Eupetrichthys angustipes, Sydney, NSW, Photo: Andrew Green
Eupetrichthys angustipes, Jervis Bay, NSW, Photo: Andrew Green
Eupetrichthys angustipes, NSW, Australia, Photo: Ian Shaw
Quite similar to Castelnau’s wrasse, but has a more elongate body with the light-coloured belly abruptly darkening above, and with darker stripes down the sides. The two species also have similar swimming styles, moving in short bursts up from the bottom. When resting, the snakeskin wrasse lies on its side with head turned at an angle.
Max Size: 12 cm
Sea Temperature Range: 13.0-24.6°C
Depth: 1-40 m
Habitat: Rocky Reef
Habitat Generalisation Index: 18.4
Also referred to as the SGI (Species generalisation index), this describes the habitat niche breadth of the species.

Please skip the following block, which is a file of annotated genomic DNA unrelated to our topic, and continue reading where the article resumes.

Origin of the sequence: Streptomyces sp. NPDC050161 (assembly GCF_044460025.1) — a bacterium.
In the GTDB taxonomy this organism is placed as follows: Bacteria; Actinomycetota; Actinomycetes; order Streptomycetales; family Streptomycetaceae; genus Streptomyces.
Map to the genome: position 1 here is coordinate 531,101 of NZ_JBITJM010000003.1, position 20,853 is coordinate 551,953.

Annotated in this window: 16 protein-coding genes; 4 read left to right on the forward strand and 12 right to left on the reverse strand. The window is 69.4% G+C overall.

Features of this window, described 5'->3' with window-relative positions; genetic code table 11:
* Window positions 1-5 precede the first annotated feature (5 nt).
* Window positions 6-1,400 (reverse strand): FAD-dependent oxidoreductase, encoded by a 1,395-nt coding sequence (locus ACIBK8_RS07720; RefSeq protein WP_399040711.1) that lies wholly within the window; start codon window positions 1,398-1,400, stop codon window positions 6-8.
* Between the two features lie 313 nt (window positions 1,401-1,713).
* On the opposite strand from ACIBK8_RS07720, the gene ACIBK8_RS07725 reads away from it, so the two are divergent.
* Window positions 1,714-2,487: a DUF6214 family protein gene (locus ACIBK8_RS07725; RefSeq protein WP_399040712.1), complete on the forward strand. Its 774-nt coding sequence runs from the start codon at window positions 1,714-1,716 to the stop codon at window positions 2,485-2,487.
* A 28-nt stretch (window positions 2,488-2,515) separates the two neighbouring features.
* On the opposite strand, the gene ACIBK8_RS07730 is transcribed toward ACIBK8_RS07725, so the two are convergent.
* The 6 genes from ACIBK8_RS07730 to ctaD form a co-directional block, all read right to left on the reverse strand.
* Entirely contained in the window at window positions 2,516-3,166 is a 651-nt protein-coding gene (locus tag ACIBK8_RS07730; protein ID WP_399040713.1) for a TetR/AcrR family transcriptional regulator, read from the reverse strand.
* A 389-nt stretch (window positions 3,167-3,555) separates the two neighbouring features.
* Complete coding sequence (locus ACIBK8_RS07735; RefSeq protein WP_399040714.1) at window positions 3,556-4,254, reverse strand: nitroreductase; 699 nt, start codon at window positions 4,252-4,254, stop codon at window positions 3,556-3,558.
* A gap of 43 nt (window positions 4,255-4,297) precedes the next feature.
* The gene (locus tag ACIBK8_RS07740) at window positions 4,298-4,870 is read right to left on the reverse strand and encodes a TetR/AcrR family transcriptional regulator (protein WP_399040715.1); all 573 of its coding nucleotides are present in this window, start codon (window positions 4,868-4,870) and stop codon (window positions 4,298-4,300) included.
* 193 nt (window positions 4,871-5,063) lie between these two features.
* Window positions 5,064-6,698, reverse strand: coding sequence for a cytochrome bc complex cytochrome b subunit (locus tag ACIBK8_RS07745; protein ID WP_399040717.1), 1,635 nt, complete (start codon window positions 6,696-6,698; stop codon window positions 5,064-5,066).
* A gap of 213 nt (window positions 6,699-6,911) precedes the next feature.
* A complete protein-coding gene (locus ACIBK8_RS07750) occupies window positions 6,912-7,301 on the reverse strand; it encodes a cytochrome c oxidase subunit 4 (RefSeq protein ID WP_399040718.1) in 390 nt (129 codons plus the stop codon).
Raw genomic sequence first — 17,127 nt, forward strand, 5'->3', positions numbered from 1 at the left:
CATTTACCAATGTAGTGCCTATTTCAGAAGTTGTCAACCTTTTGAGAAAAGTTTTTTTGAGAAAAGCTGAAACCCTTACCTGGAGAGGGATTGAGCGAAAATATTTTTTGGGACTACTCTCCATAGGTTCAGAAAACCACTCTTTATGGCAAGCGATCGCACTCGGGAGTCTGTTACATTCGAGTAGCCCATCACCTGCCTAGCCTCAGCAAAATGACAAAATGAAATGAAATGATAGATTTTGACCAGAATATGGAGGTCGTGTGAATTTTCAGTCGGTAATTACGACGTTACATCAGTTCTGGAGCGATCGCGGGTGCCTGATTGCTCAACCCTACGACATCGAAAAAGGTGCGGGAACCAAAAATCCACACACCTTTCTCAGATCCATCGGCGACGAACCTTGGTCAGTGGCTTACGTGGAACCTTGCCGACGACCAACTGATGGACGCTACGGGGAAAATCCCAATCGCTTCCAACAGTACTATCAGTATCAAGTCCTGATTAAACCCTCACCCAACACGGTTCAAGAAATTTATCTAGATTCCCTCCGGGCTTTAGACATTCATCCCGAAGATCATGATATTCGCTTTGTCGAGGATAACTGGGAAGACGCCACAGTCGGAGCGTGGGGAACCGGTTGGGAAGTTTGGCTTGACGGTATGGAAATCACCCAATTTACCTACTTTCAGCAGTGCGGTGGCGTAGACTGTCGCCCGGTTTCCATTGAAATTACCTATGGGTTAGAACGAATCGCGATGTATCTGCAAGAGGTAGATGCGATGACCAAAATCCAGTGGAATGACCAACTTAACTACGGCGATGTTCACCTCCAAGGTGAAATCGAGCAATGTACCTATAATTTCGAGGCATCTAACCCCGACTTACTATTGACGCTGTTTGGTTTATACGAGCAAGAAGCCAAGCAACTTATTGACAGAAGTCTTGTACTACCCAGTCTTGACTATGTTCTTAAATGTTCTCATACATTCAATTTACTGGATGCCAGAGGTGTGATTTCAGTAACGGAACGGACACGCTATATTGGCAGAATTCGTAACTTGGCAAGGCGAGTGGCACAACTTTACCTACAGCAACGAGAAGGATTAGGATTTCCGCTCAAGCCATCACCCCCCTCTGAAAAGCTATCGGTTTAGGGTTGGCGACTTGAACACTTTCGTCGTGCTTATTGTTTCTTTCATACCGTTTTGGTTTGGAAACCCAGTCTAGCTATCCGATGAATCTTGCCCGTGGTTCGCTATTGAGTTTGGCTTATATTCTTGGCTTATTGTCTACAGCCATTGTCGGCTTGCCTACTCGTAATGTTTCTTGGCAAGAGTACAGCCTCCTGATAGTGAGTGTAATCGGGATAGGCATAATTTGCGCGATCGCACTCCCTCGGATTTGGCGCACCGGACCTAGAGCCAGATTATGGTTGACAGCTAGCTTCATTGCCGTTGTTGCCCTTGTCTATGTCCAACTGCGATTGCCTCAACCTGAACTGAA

Species with values less than 15 are found in a relatively narrow range of reef habitat types (specialists), while those over 25 may be found on most
hard substrates within their range (generalists). Learn more here
IUCN Threat Status: Least Concern
Occurrence: Common (26% of sites)
Occurrence describes how often the species is found on surveys within its distribution.
It is calculated as the % of reef sites surveyed by RLS divers across all the ecoregions in which the species has been observed
Abundance: Few (2 per transect)
Abundance is calculated as the average number of individuals recorded per RLS transect, where present.
Edit by: GJ Edgar. 2008. Australian Marine Life. New Holland, Sydney